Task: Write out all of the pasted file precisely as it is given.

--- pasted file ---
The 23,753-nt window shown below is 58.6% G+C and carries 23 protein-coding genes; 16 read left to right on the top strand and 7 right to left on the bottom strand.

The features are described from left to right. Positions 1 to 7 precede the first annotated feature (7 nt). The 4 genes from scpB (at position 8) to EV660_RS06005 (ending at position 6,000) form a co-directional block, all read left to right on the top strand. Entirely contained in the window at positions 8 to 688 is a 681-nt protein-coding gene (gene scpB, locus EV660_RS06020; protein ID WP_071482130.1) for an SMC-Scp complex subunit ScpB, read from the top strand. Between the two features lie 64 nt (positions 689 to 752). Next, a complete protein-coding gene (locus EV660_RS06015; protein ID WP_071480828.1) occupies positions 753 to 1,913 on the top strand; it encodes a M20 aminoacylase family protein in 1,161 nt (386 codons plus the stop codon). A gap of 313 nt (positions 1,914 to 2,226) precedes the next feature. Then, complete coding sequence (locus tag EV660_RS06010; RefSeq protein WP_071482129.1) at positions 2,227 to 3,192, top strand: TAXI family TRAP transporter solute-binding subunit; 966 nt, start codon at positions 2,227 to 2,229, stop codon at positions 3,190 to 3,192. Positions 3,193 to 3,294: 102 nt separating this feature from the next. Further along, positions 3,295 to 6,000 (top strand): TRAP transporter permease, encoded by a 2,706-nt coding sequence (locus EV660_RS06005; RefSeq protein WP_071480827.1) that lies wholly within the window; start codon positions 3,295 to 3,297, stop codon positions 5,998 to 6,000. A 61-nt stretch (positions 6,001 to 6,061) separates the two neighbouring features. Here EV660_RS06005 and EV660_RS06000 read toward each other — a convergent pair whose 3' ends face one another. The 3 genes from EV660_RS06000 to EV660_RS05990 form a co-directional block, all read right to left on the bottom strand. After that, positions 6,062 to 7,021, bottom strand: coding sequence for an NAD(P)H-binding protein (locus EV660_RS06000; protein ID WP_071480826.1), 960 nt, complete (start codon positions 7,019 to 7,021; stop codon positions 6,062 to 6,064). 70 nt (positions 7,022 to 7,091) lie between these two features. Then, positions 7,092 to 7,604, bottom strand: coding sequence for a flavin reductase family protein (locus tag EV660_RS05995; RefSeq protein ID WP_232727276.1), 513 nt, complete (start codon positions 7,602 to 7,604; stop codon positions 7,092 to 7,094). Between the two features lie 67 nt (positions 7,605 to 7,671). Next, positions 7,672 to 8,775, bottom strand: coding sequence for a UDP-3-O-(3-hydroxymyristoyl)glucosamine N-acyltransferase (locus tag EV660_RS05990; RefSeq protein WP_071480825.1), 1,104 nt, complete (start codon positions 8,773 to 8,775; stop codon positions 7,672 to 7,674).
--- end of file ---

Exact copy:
The 23,753-nt window shown below is 58.6% G+C and carries 23 protein-coding genes; 16 read left to right on the top strand and 7 right to left on the bottom strand.

The features are described from left to right. Positions 1 to 7 precede the first annotated feature (7 nt). The 4 genes from scpB (at position 8) to EV660_RS06005 (ending at position 6,000) form a co-directional block, all read left to right on the top strand. Entirely contained in the window at positions 8 to 688 is a 681-nt protein-coding gene (gene scpB, locus EV660_RS06020; protein ID WP_071482130.1) for an SMC-Scp complex subunit ScpB, read from the top strand. Between the two features lie 64 nt (positions 689 to 752). Next, a complete protein-coding gene (locus EV660_RS06015; protein ID WP_071480828.1) occupies positions 753 to 1,913 on the top strand; it encodes a M20 aminoacylase family protein in 1,161 nt (386 codons plus the stop codon). A gap of 313 nt (positions 1,914 to 2,226) precedes the next feature. Then, complete coding sequence (locus tag EV660_RS06010; RefSeq protein WP_071482129.1) at positions 2,227 to 3,192, top strand: TAXI family TRAP transporter solute-binding subunit; 966 nt, start codon at positions 2,227 to 2,229, stop codon at positions 3,190 to 3,192. Positions 3,193 to 3,294: 102 nt separating this feature from the next. Further along, positions 3,295 to 6,000 (top strand): TRAP transporter permease, encoded by a 2,706-nt coding sequence (locus EV660_RS06005; RefSeq protein WP_071480827.1) that lies wholly within the window; start codon positions 3,295 to 3,297, stop codon positions 5,998 to 6,000. A 61-nt stretch (positions 6,001 to 6,061) separates the two neighbouring features. Here EV660_RS06005 and EV660_RS06000 read toward each other — a convergent pair whose 3' ends face one another. The 3 genes from EV660_RS06000 to EV660_RS05990 form a co-directional block, all read right to left on the bottom strand. After that, positions 6,062 to 7,021, bottom strand: coding sequence for an NAD(P)H-binding protein (locus EV660_RS06000; protein ID WP_071480826.1), 960 nt, complete (start codon positions 7,019 to 7,021; stop codon positions 6,062 to 6,064). 70 nt (positions 7,022 to 7,091) lie between these two features. Then, positions 7,092 to 7,604, bottom strand: coding sequence for a flavin reductase family protein (locus tag EV660_RS05995; RefSeq protein ID WP_232727276.1), 513 nt, complete (start codon positions 7,602 to 7,604; stop codon positions 7,092 to 7,094). Between the two features lie 67 nt (positions 7,605 to 7,671). Next, positions 7,672 to 8,775, bottom strand: coding sequence for a UDP-3-O-(3-hydroxymyristoyl)glucosamine N-acyltransferase (locus tag EV660_RS05990; RefSeq protein WP_071480825.1), 1,104 nt, complete (start codon positions 8,773 to 8,775; stop codon positions 7,672 to 7,674).